Advanced Analysis, Notes 6: Banach spaces (basics, the Hahn-Banach Theorems)

Recall that a norm on a (real or complex) vector space X is a function \| \cdot \| : X \rightarrow [0, \infty) that satisfies for all x,y \in X and all scalars a the following:

  1. \|x\| = 0 \Leftrightarrow x = 0.
  2. \|ax\| = |a| \|x\|.
  3. \|x + y \| \leq \|x\| + \|y\|.

A vector space with a norm on it is said to be a normed space. Inner product spaces are normed spaces. However, many norms of interest are not induced by an inner product. In fact:

Exercise A: A norm is induced by an inner product if and only if it satisfies the parallelogram law:

\|x+y\|^2 + \|x-y\|^2 = 2 \|x\|^2 + 2\|y\|^2 .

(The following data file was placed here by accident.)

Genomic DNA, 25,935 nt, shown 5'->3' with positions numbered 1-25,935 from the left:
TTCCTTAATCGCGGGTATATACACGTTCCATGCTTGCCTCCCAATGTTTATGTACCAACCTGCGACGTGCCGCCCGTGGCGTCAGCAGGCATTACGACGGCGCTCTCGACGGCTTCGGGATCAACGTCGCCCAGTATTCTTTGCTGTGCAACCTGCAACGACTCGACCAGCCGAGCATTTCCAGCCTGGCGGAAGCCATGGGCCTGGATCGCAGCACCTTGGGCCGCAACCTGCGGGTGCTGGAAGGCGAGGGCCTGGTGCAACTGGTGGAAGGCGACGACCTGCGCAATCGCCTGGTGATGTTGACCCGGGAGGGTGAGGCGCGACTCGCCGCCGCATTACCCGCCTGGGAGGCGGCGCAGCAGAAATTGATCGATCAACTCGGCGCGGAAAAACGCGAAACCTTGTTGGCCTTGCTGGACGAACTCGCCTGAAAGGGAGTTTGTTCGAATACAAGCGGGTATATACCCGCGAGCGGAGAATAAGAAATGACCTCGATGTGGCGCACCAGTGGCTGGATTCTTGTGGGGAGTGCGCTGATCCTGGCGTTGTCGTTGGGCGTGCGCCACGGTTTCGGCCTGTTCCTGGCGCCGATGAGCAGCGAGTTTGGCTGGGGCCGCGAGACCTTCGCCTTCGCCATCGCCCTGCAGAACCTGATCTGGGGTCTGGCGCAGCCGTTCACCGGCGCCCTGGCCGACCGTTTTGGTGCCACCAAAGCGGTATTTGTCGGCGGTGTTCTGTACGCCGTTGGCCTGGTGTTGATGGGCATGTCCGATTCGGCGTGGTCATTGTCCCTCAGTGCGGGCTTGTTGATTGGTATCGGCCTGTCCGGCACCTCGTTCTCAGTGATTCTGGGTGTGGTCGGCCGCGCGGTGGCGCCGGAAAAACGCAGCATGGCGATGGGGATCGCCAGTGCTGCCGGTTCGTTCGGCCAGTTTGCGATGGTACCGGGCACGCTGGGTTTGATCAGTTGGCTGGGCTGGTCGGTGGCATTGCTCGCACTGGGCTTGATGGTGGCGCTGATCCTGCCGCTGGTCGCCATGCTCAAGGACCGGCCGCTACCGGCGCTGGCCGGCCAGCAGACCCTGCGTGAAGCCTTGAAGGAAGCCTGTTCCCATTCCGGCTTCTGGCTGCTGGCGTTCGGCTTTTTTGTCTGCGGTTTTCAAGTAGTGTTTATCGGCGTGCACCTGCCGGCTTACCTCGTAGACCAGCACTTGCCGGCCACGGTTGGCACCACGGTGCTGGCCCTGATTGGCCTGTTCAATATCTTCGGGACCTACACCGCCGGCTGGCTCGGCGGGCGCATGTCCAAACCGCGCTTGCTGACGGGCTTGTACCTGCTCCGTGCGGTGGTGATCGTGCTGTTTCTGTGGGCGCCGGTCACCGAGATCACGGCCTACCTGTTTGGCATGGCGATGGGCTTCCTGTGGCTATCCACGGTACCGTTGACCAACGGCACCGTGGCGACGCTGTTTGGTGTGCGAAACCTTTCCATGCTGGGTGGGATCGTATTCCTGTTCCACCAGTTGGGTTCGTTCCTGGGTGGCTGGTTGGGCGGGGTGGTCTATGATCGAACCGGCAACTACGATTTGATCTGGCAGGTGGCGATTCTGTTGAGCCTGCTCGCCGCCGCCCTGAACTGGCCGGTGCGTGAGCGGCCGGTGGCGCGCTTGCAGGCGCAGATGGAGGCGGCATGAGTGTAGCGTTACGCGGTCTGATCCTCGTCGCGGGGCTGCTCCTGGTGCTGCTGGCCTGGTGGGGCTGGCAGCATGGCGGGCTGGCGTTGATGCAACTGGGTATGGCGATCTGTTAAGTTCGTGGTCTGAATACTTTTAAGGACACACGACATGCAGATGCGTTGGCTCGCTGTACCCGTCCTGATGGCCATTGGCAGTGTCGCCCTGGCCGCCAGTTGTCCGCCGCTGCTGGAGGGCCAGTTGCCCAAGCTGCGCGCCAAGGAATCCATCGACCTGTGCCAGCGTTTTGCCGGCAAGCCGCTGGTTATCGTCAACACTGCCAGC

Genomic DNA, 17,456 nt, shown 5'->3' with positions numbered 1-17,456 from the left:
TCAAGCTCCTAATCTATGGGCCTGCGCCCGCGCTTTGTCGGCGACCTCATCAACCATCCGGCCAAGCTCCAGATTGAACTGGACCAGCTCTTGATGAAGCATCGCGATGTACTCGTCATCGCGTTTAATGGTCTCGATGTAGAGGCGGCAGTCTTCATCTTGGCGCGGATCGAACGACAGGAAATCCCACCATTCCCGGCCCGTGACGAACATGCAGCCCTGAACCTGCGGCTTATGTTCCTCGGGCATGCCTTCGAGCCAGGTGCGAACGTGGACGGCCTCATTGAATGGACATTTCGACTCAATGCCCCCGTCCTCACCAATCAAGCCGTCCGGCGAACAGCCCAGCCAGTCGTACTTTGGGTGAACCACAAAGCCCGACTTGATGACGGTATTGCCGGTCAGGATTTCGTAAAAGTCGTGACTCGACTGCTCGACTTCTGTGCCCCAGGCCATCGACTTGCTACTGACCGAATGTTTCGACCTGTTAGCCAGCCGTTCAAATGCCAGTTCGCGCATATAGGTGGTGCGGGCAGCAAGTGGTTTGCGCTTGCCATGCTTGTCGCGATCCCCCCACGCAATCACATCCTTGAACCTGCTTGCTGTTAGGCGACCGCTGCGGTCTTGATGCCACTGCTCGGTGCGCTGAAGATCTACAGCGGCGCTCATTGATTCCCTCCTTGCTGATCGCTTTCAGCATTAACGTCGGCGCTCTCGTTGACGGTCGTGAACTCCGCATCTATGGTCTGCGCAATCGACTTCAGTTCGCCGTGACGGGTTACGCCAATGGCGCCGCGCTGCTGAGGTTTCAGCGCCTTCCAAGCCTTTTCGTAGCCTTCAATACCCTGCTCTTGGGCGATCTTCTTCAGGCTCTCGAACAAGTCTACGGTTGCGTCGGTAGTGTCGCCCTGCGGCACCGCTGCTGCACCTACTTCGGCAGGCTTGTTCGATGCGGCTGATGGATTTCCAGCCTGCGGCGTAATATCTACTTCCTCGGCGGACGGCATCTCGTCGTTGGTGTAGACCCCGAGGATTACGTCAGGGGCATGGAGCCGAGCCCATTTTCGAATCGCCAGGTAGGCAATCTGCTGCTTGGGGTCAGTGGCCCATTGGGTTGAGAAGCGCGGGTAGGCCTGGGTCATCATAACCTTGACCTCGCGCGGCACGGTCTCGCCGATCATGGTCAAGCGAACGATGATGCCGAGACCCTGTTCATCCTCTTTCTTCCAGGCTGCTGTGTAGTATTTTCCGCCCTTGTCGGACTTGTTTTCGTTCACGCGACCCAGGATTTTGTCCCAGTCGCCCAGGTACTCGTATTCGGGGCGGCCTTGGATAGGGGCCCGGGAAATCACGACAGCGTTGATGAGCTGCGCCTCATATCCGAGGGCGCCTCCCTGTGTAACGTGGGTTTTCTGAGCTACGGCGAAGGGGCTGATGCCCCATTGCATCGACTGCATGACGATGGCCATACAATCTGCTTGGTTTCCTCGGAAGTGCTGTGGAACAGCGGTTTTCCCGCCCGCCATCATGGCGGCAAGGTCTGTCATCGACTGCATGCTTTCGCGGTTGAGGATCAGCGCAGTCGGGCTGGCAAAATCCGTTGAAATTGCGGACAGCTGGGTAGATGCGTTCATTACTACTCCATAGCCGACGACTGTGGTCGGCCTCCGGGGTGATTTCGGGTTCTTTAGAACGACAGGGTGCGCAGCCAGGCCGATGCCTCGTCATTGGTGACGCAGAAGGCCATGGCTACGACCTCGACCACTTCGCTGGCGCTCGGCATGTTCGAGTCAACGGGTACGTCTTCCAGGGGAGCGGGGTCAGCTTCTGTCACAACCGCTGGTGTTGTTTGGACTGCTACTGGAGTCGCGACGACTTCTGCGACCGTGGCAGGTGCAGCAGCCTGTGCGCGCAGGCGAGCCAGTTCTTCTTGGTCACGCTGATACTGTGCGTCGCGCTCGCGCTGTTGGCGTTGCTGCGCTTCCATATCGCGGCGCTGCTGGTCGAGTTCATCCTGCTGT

Instead of solving this exercise, you might prefer to read this old paper where Jordan and von Neumann prove this.

Using Exercise A, it is not hard to show that some very frequently occurring norms, such as the sup norm on C(X) or the operator norm on B(H), are not induced by inner products. The latter example shows that even if one is working in the setting of Hilbert spaces one is led to study other normed spaces. We now begin our study of normed spaces and, particular, Banach spaces.

Read the rest of this entry »